All the threads in which to write poetry, an art form that I’m having a love affair with, and sometimes manage to write a halfway decent response to this lover.

Lover. I heard in an interview with an author that the mention of the word “lover” people recoil. Are we really that prudish? The birds certainly know how to take a lover. The way the bumblebees hover and gather around the speedwell appears to be an act of love.

There is so much to observe and experience out in nature if we only take the time to do so. In our overly technological and materialist world, we are slowly dying inside. Feeling we are separate and not a part of nature is no accident. It has been slowly happening since the industrial age.

Environmental artists, such as myself, have been saying this, in many forms, for a while now. I make the plea to reconnect ourselves with nature as a way to overcome the paralysis that we are in a crisis. In order to save all that we can save, we need to reconnect with our true nature through nature. When we find meaningful connections, love inevitably follows. And what we love, we are driven to protect.

Does It Love You?

Does It Love You?

Does it love you?” It’s an opposing question to “Do you love your art?” from Elizabeth Gilbert’s book “BIG MAGIC: Creative Living Beyond Fear.” Artists will say, of course, they love their art, the making of art goes to the very nature of who they are. But does art love you back? Now we get into the area of wanting proof. An artist’s life is not easy. It’s fraught with rejection and frustrations. Putting ourselves out there, showing our work, we’re at our most vulnerable.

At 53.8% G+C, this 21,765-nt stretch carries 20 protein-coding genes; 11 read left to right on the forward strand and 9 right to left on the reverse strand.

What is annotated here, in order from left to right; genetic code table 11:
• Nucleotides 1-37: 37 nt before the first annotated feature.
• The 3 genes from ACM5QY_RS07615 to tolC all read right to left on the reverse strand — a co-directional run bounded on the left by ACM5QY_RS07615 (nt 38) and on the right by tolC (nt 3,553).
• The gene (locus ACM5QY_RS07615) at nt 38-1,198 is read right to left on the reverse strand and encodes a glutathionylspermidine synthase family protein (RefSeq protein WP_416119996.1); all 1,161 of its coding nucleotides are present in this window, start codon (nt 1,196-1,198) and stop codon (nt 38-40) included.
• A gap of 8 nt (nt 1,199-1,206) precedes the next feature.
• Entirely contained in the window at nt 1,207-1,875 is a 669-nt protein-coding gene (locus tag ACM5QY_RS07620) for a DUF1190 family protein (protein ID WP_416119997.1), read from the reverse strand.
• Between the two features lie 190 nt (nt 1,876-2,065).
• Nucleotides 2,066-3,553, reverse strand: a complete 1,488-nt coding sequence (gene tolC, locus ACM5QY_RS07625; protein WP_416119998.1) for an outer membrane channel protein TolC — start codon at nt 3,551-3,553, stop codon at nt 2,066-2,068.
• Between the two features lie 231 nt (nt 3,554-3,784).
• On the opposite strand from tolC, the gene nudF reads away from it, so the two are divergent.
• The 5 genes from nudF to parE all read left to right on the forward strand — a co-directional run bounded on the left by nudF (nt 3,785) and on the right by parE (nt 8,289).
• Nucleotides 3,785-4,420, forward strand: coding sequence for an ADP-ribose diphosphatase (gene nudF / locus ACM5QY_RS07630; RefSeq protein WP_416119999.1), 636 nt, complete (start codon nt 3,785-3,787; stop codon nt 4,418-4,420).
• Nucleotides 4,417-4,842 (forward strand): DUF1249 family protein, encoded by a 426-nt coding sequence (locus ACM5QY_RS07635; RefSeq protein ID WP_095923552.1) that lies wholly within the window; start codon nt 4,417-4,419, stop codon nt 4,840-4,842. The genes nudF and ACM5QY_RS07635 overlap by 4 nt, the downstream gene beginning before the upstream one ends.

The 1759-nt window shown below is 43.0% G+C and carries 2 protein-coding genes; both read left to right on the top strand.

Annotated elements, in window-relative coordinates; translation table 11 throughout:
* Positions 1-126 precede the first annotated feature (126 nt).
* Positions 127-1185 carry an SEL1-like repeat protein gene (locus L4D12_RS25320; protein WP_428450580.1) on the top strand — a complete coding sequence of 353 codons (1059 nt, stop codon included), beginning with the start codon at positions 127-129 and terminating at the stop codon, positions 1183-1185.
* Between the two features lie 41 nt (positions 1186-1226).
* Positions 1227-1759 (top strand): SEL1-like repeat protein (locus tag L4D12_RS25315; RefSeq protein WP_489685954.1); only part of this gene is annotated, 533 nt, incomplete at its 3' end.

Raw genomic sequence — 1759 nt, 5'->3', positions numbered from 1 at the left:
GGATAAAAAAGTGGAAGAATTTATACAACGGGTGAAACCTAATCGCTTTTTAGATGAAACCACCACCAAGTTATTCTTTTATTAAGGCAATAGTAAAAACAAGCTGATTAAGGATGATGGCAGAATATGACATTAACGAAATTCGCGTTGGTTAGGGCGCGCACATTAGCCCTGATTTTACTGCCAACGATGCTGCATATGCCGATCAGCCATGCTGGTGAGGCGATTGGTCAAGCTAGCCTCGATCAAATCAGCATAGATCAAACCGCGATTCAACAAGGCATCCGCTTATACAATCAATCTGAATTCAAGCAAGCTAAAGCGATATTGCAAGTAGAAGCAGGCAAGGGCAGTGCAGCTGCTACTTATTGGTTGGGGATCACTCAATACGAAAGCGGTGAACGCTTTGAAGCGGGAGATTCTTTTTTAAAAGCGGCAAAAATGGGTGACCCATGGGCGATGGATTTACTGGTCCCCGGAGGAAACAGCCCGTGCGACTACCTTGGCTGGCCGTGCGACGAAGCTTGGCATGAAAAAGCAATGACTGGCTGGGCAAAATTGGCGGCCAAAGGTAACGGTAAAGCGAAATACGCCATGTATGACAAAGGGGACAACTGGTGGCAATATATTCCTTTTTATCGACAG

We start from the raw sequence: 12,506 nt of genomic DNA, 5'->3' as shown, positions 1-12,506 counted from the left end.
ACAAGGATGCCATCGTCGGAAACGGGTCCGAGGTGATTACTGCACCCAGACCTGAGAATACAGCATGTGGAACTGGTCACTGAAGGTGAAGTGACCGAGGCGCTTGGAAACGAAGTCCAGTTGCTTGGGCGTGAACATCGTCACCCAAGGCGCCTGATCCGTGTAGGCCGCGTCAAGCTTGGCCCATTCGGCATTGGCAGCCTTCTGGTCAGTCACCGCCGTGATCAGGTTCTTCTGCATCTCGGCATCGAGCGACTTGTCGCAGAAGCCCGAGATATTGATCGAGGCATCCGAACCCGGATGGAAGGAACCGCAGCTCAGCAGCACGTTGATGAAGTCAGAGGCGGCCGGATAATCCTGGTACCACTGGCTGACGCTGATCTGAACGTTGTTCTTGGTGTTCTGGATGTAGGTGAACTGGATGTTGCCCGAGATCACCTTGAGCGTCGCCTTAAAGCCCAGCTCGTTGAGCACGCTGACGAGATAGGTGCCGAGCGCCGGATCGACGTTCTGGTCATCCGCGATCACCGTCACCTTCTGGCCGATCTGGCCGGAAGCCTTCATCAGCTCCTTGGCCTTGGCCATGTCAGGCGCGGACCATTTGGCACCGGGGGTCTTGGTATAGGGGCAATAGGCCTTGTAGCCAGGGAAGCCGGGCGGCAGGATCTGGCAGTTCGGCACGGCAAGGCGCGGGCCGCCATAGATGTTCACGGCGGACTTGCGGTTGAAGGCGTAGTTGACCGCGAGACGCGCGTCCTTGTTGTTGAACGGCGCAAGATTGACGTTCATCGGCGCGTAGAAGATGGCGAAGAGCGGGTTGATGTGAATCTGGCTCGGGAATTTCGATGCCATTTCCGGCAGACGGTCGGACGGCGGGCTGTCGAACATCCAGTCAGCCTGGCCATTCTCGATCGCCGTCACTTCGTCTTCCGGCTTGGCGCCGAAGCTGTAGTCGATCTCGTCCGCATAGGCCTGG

The proof, however, is found in how art pushes you to get better, to hone your style and technique. It wants your time and attention. Art makes you look and see the world, then allows you to interpret it in a thousand-million ways. Art is about tough love, but she wants you to become the best artist you can be because the world will be better for it. We all benefit from the many voices and visions of artists in profound ways. Art gives us hope. We may not always realize that we all need art. Our souls depend upon it.

Since the beginning of civilization as we know it, artists of all disciplines have found their source for ideas and inspiration in nature. When people are asked (not just artists) the question “Do you love nature?” the answer invariably is a resounding “Yes!” Ask the question: “Does nature love you back?” People will stand looking down at their feet. Again, it’s that wanting proof.

It’s the same question Robin Wall Kimmerer, a botanist and an author who teaches environmental biology at the SUNY College of Environmental Science and Forestry in Syracuse, New York, asked her earnest young environmental students, all eager to save the planet. Every student announced they love nature. Not one had evidence to say yes that nature loved them back.

Our problem is we feel nature is indifferent to us. How can we heal a planet with urgency and care when we believe it doesn’t give a damn about us? It’s like trying to love a parent who is cold and distant.

Ancient people, indigenous people, and Native Americans don’t see it this way at all. They have always operated with a sense of being in a reciprocal emotional relationship with their physical, natural environment. Whether they felt that nature was rewarding them or being punished by her, they were in constant conversation with her.